Gerry Rowe

Gerry Rowe

Gerry Rowe is a writer, disgruntled minor functionary, and a Labour councillor in Chepstow.

The Death of Stalin
Saturday, 28 October 2017 16:39

The Death of Stalin

Published in Films

Gerry Rowe is disappointed by The Death of Stalin.

In Andy Hamilton and Guy Jenkin’s ‘Drop the Dead Donkey’, the object of satire is a thoroughly British media company owned by equally feared and reviled tycoon Royston Merchant, never himself seen on screen. Who in their right, lefty mind wouldn’t have laughed at the egotistical antics of insecure editors and managers, presenters and journalists, as their ambitions and prejudices came into weekly mutual conflict?

Despite the inclusion of 30 seconds of topical news jokes, Drop the Dead Donkey didn’t rely on hard news for laughs, sensibly enough. Hard news is seldom a laughing matter. Drop the Dead Donkey created a parallel comic world in which the balance between plausibility and absurdity made it possible to laugh wholeheartedly.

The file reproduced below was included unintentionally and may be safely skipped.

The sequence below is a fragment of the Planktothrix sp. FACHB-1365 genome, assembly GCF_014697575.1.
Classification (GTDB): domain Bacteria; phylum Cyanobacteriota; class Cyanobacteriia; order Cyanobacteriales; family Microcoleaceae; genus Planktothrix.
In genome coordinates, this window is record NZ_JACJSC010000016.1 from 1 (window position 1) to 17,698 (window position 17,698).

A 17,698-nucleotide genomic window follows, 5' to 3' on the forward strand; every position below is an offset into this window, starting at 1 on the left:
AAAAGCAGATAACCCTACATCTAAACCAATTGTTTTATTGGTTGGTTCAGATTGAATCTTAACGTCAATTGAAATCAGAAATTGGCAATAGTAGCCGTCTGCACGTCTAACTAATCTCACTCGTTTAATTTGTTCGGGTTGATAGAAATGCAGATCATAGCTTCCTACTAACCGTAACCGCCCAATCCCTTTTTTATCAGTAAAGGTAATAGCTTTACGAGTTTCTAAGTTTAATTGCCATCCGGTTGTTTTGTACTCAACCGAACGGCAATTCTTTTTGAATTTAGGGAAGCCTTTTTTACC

Iannucci’s The Thick of It targeted a media-enhanced perception of New Labour politics as a perpetual war waged by spin on substance. It too benefited, as popular entertainment, from eschewing close examination of real events such as the financial crash. Malcolm Tucker may have been loosely based on Alistair Campbell but there was no discussion of how the latter might have been involved in, say, the presentation of events surrounding Dr David Kelly's death. You could laugh at the Machiavellian spin-doctor, craven ministers and self-serving civil servants because the scenarios offered fairly harmless parody with which you could feel comfortable.